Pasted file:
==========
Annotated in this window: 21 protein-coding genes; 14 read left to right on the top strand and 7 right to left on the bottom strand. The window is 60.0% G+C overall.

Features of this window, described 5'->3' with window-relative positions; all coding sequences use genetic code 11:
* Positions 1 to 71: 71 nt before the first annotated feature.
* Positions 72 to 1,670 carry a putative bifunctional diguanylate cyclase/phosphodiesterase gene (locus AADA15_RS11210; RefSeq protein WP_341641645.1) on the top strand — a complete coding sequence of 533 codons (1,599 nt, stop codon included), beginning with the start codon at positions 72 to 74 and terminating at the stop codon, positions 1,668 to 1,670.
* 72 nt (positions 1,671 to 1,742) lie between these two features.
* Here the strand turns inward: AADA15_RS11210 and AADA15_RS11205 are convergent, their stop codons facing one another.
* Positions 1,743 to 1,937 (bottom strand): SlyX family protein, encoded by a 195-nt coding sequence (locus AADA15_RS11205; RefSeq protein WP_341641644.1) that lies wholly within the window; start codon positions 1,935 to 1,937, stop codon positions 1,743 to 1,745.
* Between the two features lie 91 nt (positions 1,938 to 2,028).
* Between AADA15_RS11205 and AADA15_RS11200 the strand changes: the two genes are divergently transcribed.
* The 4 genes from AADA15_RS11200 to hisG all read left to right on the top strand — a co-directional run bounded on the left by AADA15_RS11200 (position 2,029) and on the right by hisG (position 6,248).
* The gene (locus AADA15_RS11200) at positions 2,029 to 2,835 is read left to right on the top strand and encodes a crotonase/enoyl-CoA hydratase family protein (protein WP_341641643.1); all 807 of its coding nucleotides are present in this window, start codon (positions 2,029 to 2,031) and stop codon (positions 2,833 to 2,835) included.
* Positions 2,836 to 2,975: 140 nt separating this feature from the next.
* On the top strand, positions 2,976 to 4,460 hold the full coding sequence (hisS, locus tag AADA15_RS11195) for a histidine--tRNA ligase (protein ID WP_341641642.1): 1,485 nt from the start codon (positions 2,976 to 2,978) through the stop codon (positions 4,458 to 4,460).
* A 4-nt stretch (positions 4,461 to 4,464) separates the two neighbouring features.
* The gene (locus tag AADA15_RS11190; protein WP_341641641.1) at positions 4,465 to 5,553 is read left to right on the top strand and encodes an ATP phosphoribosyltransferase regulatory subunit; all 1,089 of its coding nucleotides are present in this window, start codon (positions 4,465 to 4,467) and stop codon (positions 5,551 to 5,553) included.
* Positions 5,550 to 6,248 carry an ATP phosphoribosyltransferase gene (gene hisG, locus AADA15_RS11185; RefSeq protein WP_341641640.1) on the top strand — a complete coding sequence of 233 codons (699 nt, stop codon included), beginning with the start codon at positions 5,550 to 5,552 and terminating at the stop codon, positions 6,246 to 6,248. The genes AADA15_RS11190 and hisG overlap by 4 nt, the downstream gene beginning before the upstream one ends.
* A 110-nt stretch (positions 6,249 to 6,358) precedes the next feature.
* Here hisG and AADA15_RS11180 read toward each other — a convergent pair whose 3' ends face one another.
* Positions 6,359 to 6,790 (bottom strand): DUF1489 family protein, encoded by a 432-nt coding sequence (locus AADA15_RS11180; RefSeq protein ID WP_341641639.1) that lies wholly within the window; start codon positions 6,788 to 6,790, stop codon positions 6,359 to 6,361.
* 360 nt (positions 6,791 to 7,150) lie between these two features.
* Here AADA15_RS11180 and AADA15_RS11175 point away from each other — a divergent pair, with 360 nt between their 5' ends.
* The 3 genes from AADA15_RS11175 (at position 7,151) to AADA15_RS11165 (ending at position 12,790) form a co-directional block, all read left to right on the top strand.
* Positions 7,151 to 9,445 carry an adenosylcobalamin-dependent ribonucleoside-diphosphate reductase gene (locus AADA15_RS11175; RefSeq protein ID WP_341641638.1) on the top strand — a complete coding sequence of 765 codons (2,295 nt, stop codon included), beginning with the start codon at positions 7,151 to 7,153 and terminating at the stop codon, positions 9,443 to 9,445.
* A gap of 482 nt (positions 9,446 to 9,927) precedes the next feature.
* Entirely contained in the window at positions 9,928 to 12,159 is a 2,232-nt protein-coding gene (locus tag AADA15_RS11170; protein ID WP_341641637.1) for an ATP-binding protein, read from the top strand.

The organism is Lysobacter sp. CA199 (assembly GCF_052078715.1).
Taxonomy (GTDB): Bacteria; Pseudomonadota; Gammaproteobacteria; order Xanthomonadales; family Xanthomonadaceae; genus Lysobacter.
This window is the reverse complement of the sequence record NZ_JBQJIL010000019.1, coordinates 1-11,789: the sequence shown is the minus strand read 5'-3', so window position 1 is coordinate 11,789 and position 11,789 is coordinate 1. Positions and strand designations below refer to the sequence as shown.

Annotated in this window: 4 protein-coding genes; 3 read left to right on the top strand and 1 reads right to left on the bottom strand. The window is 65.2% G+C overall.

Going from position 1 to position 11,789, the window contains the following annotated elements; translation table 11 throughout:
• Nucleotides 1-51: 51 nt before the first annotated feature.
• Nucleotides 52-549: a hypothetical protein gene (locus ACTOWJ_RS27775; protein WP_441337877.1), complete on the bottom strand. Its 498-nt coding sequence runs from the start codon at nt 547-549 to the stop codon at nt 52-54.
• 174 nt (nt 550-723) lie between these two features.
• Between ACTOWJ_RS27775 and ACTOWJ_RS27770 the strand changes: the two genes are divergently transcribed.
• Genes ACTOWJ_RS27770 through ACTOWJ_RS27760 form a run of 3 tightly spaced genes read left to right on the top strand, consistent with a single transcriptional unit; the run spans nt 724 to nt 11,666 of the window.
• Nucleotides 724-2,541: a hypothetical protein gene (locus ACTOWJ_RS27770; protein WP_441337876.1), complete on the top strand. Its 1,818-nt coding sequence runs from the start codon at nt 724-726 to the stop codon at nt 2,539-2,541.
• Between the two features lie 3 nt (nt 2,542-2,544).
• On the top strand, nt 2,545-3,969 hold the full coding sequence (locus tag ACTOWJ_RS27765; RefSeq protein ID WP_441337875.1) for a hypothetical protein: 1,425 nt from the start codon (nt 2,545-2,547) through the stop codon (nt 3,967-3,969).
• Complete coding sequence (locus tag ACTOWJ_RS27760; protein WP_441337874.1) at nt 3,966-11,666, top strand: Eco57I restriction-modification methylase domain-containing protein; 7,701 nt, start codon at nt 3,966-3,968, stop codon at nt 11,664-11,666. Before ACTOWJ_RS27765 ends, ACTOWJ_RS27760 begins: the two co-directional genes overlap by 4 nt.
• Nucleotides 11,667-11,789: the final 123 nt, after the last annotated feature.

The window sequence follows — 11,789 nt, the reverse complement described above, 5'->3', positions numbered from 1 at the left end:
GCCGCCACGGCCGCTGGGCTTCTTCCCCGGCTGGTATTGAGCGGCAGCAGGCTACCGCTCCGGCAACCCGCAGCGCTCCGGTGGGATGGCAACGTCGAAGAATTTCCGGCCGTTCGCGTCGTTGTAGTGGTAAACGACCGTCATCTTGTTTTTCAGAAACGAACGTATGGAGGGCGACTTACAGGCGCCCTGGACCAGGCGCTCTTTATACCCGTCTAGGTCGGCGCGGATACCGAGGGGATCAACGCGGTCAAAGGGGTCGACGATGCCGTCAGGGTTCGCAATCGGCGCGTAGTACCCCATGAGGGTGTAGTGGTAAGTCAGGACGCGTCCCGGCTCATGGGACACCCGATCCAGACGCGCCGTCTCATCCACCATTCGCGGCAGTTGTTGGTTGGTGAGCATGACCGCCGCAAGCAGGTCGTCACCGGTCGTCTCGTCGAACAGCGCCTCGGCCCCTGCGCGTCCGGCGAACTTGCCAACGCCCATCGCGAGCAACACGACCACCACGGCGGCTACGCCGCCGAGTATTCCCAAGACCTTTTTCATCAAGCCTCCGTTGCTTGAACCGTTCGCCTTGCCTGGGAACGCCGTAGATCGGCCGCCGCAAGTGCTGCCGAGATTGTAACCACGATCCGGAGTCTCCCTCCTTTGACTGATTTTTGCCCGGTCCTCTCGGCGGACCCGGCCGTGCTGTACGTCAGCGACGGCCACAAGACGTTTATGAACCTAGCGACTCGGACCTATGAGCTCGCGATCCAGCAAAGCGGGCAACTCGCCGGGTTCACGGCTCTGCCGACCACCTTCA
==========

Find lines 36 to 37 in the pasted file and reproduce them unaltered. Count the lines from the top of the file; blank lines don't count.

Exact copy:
• Nucleotides 724-2,541: a hypothetical protein gene (locus ACTOWJ_RS27770; protein WP_441337876.1), complete on the top strand. Its 1,818-nt coding sequence runs from the start codon at nt 724-726 to the stop codon at nt 2,539-2,541.
• Between the two features lie 3 nt (nt 2,542-2,544).